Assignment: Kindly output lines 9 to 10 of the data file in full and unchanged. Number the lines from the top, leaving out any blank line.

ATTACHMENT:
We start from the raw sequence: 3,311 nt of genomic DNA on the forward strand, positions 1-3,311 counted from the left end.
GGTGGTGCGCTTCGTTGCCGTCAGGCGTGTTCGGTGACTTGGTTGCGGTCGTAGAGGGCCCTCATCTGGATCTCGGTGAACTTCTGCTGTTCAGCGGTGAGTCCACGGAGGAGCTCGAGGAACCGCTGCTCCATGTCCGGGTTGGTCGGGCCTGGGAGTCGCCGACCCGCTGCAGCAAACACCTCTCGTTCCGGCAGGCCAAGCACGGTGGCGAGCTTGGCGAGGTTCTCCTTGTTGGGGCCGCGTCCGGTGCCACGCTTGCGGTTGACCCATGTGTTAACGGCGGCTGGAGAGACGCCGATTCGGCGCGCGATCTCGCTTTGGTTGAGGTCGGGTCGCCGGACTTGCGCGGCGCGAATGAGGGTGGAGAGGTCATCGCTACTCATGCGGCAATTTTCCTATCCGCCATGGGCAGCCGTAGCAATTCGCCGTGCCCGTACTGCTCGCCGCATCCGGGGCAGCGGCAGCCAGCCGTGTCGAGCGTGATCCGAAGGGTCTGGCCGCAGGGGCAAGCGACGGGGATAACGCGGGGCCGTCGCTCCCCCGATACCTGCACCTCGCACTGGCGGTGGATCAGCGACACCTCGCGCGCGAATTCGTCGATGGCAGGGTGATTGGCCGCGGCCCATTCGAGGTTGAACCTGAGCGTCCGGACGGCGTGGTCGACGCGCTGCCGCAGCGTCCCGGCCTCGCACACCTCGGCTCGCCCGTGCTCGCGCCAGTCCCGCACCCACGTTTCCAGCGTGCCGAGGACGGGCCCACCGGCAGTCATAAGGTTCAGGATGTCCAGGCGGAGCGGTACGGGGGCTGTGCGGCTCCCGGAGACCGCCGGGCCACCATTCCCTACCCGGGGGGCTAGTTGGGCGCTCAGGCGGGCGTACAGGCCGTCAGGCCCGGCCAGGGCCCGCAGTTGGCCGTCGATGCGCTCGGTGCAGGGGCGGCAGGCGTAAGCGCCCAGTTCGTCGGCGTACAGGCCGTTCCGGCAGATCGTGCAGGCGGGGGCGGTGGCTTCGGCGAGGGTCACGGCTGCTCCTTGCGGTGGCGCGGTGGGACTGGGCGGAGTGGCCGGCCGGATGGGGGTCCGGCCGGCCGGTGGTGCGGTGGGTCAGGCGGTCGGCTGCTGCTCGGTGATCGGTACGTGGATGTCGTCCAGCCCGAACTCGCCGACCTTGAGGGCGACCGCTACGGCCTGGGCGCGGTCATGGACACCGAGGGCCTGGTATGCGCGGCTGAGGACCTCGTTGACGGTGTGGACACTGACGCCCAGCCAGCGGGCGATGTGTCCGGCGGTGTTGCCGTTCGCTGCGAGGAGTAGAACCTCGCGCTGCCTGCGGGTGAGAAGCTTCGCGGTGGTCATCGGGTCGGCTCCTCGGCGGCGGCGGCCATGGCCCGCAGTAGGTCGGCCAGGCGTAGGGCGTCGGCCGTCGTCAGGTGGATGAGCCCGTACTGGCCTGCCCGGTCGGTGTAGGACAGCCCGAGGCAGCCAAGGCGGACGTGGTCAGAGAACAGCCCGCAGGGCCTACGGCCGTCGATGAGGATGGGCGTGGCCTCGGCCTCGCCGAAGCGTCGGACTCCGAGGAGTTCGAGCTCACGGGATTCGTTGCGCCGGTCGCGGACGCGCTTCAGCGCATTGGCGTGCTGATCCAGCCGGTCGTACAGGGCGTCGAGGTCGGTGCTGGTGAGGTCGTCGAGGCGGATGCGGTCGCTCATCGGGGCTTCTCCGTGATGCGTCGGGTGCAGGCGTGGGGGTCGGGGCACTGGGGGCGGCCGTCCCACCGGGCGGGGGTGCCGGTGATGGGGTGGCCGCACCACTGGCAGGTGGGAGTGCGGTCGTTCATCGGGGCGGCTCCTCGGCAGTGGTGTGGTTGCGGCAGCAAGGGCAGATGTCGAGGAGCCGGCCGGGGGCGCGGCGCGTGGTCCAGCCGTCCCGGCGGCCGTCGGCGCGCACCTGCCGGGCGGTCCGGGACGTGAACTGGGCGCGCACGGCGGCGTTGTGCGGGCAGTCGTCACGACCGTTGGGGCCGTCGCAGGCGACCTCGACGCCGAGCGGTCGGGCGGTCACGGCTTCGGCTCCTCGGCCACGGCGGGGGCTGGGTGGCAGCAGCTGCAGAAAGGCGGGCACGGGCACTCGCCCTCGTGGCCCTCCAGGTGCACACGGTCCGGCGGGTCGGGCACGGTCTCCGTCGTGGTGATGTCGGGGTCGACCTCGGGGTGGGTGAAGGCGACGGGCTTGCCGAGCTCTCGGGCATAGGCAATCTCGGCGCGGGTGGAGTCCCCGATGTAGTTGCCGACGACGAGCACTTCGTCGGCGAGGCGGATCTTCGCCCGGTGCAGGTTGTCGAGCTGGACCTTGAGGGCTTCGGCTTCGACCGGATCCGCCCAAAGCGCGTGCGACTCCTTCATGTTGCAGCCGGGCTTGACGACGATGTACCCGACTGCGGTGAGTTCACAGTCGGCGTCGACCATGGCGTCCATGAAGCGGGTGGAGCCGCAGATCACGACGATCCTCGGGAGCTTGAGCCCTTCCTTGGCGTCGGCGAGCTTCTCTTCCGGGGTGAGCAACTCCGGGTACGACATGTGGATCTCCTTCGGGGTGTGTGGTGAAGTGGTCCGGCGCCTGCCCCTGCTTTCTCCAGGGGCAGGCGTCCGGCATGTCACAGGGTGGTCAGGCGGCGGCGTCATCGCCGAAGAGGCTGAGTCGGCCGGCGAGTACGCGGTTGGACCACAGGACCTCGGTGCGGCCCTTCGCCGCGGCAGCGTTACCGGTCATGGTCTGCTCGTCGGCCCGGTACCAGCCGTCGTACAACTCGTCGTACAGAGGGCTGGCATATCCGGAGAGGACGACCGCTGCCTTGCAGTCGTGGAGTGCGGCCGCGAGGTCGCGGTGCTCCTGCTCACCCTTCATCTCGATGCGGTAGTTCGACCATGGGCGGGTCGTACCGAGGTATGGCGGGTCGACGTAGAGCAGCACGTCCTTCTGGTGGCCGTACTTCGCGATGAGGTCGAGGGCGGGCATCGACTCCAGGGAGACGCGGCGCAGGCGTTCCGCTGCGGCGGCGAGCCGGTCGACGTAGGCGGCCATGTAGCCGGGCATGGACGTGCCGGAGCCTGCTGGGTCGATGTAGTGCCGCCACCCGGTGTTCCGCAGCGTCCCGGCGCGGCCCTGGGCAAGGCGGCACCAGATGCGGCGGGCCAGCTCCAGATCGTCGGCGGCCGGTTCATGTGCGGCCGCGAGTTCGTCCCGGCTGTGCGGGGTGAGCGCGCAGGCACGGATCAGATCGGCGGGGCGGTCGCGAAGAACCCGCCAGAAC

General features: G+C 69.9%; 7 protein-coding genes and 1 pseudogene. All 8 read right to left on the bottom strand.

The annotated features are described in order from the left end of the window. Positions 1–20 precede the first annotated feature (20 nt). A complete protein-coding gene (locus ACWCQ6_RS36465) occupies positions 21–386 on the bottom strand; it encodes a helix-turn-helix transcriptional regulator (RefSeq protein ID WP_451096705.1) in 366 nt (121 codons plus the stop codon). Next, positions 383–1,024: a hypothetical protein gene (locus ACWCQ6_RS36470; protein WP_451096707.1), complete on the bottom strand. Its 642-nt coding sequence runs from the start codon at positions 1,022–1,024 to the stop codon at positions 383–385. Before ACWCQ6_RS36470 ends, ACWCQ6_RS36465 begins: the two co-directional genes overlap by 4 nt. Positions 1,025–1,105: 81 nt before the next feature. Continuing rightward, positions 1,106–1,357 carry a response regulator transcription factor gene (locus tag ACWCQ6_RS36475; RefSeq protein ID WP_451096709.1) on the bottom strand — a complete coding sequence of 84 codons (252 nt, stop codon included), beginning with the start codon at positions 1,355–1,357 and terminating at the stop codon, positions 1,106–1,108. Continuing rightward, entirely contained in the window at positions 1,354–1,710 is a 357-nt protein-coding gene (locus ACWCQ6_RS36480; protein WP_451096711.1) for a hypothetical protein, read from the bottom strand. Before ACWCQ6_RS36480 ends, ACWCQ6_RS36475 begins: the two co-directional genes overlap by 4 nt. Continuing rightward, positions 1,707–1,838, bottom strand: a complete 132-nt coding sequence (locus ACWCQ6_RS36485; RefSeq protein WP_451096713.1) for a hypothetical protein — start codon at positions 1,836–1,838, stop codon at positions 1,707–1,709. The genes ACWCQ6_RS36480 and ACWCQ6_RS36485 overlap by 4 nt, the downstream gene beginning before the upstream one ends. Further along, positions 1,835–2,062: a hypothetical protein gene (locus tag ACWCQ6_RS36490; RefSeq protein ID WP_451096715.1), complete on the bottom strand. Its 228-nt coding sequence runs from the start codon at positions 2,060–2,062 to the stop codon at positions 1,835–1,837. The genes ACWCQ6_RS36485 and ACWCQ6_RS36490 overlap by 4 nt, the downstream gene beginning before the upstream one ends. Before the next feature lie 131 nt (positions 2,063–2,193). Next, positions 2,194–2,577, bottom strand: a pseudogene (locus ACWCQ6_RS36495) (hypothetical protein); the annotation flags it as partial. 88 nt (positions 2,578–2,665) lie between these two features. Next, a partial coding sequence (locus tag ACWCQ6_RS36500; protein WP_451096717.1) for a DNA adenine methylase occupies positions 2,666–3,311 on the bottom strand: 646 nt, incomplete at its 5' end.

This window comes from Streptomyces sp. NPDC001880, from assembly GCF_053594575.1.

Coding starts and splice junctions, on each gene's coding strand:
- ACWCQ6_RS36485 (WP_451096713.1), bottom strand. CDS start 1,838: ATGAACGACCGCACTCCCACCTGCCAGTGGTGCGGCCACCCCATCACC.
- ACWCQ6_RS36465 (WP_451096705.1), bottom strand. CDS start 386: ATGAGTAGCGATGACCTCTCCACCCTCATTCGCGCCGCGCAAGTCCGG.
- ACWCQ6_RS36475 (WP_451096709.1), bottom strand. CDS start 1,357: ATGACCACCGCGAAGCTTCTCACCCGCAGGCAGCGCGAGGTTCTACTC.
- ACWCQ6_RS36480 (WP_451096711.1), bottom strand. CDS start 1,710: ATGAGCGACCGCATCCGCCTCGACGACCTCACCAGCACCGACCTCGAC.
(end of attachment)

- ACWCQ6_RS36475 (WP_451096709.1), bottom strand. CDS start 1,357: ATGACCACCGCGAAGCTTCTCACCCGCAGGCAGCGCGAGGTTCTACTC.
- ACWCQ6_RS36480 (WP_451096711.1), bottom strand. CDS start 1,710: ATGAGCGACCGCATCCGCCTCGACGACCTCACCAGCACCGACCTCGAC.